Season 1, Episode 8
Mike Colter / Simone Missick / Lucasfilm / Valiant Comics
Kevin and Greg interview Mike Colter and Simone Missick from Luke Cage. Later, Kevin tours Lucasfilm and Tiffany is on set of Valiant's "new project."
Geeking Out is not currently in season.
Download or Stream
In the fan cave, Kevin says that villains in the Marvel TV shows are stronger than they are in the movies. Gushing about David Tennant in Jessica Jones, Kevin says the Purple Man is "sublime, one of the greatest Marvel villains ever committed to media." Tiffany loves the through-lines of the different Marvel shows that keep them connected, like Rosario Dawson's character who appears in Daredevil, Jessica Jones and now, as Kevin spoils, Luke Cage.
Greg and Kevin introduce the stars of Luke Cage, Mike Colter and Simone Missick. Kevin asks how they prepared for their role, and Missick said she never really got the chance to read the comics ahead of her portrayal of Misty Knight, because Jeph Loeb, executive vice president of Marvel TV, told her to never go to a comic book store since it would spoil that she plays the character. Kevin asks if there was ever a point when they were hesitant about playing comic book characters. Colter nods in agreement, but Missick says she grew up watching women action stars and she was excited to do her own stunts. Colter says, "I like to play characters that wear suits and go into offices and sit down and have conversations." Greg is impressed that Colter needed to be able to take punches and weapons during Luke Cage without flinching. Colter says there was one time where he was supposed to be hit with a baseball bat but it broke off and hit him in the face. Missick shares that she accidentally punched someone in the face on set too -- however, she asserts the stuntman said she "executed the stunt properly."
Kevin says that Luke Cage felt like a Western to him. Colter asserts that Cage is in a strange place as a superhero to be invincible. But Cage just wants a job, love and a relationship with someone. He's the kind of person who doesn't want to get involved with something that doesn't involve him. Kevin asks if it's hard to be a standard bearer for people who will finally see themselves represented in these new heroes. "There's a little bit of it, but I could not think about that," Missick says. She knows that people have loved Misty Knight for longer than she's been alive, but she just focuses on the fact that she's a good actor who tries to make three-dimensional characters. "There's a very important image that we've seen in the trailer of a black man in a hoodie getting shot repeatedly and not falling to the ground, something that unfortunately rarely happens in real life. So by virtue of that, the show becomes politicized," Kevin says. Colter says that they don't want to be heavy-handed, that it's a Marvel show and entertainment first, and Luke is taking bullets for everybody regardless of race. Kevin then geeks out about the small moment in the trailer that nods to fans about Luke Cage's iconic outfit with the yellow shirt, which he's happy he saw come to life, if only for a few seconds.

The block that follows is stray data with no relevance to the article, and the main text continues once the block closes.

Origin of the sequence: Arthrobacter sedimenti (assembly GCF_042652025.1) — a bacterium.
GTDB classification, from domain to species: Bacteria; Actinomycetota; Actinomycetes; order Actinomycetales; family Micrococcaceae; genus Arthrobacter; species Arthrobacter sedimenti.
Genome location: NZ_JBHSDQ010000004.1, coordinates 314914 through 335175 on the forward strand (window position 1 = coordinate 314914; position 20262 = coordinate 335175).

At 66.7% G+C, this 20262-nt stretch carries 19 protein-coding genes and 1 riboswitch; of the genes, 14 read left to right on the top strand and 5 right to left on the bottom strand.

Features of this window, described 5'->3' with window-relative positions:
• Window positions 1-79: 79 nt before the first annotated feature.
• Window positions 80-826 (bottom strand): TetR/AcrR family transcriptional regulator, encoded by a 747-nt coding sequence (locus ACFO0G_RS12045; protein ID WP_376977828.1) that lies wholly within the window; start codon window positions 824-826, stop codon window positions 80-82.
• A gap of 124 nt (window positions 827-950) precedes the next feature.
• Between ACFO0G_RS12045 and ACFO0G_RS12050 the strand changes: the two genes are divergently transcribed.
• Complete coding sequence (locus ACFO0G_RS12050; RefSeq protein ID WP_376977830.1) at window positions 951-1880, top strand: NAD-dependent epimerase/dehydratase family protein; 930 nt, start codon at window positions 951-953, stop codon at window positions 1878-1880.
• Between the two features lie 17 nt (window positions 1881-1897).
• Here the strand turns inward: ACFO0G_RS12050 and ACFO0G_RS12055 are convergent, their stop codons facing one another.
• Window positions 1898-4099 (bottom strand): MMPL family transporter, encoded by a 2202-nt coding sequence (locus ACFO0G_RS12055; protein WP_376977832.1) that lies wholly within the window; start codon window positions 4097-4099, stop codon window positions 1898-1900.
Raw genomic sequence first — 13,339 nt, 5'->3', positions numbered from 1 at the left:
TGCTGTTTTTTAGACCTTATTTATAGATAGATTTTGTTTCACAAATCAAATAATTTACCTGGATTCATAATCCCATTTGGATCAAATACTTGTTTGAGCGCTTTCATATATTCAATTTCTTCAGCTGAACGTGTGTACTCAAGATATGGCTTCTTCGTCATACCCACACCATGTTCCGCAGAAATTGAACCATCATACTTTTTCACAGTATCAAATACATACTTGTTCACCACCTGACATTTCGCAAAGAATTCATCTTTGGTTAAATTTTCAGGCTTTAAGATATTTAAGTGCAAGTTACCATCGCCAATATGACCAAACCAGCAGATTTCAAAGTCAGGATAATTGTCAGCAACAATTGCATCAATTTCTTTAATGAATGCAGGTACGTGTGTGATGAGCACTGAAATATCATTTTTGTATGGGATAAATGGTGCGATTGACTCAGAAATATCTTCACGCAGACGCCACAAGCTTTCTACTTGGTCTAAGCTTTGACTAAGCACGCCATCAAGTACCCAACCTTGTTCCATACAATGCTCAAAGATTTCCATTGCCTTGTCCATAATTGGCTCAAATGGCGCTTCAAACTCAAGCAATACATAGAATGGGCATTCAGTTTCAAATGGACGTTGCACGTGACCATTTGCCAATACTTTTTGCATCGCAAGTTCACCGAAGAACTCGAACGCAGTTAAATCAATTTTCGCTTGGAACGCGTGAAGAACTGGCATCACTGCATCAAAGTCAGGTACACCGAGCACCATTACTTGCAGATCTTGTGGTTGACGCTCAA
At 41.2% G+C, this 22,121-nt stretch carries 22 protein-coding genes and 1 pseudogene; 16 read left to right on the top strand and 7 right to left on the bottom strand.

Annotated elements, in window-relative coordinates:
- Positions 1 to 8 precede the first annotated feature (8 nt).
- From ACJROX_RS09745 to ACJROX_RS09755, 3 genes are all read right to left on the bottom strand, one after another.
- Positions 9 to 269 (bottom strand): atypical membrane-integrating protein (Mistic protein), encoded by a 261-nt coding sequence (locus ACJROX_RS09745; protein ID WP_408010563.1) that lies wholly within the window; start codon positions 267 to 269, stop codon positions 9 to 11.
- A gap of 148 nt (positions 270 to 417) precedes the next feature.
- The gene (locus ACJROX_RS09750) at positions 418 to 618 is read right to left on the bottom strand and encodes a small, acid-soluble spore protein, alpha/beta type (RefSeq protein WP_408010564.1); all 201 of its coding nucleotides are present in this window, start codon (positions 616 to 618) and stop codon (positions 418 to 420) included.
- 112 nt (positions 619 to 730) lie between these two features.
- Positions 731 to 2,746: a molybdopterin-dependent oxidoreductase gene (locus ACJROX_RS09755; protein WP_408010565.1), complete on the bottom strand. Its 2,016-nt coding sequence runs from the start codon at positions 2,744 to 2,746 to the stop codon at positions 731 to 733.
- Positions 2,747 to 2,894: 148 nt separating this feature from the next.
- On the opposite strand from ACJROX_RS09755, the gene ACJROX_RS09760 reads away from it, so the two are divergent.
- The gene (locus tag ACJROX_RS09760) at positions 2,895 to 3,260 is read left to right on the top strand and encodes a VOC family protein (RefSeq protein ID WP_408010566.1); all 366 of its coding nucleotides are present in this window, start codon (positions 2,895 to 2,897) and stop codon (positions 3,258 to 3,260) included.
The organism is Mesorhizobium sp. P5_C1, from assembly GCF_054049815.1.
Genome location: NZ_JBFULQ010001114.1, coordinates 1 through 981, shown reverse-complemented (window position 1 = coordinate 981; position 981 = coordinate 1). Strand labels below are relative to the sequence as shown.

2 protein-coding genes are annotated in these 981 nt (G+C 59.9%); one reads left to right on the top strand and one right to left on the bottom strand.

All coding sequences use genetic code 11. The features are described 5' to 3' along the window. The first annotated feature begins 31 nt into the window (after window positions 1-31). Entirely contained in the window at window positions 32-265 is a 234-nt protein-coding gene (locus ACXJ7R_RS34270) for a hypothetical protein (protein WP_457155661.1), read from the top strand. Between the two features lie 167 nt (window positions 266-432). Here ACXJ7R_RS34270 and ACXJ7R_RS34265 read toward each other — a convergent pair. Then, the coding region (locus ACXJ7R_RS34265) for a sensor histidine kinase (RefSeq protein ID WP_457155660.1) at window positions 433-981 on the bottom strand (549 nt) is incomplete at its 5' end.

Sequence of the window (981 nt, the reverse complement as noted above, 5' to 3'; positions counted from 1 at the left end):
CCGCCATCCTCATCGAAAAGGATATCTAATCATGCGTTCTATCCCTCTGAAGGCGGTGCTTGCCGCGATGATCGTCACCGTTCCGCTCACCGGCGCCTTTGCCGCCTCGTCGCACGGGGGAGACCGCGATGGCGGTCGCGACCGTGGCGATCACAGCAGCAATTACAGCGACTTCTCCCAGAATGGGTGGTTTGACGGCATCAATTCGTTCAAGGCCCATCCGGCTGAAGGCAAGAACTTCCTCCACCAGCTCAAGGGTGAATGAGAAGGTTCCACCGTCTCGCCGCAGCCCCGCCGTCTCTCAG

Later, Kevin, Greg and Tiffany talk about the surprising amount of sex in these superhero shows. "Sex is how people with powers seem to be finding each other," Greg says. Tiffany says it was only one case in TV so far, and Kevin jokes, "In Greg's mind, they're all on Tinder swiping left and right just trying to [screw] each other."
Kevin visits Lucasfilm/Industrial Light and Magic in San Francisco to meet up with Greg Grusby, the director of PR and communications at ILM. Kevin meets a droid who roams the hallways of ILM and he says, "Why isn't life like this, where robots just walk around?" Grusby gives a tour of the studio, showing off iconic artwork from the Star Wars franchise. Kevin chats with Dave Filoni, the executive producer of Star Wars Rebels. He says he's been working in the Star Wars universe for about 12 years. Kevin says that there's a lot of connectivity between the film and television universes, and remarks that Filoni's take on the Star Wars prequels may have rescued the movies for a lot of people.
Kevin then takes a tour of the ILM side of the studio, checking out statues, models, props and effects from the hundreds of movies ILM has worked on. Kevin gets an education in Star Wars effects from John Knoll, the senior visual effects supervisor, who shows Kevin the many car model kits that were used to inform the spaceships of Star Wars. Knoll tells Kevin about how he pitched the idea for Rogue One over the years, and then how he "accidentally" created Photoshop on the side.
Tiffany goes to visit the production team behind Super Power Beat Down, which is now working on a series based on the Valiant comic character Ninjak. She talks with Michael Rowe, who plays Ninjak, a man who has studied ancient martial arts and adapted into an evolved superhuman fighter. Aaron and Sean Schoenke, the creators of Bat in the Sun Productions and Super Power Beat Down, share that viewers will get to see a little more of the Valiant characters in the new series. Tiffany speaks with Alvin Hsing, the fight coordinator behind Ninjak and Super Power Beat Down, who shows Tiffany the choreography of a ninja fight scene. After blocking and rehearsing, Tiffany shoots a costumed fight scene with two stuntmen.
"Well done!" Greg says back at the fan cave when Tiffany shows them a video of her fight. Tiffany explains how the team made her look like she knew what she was doing.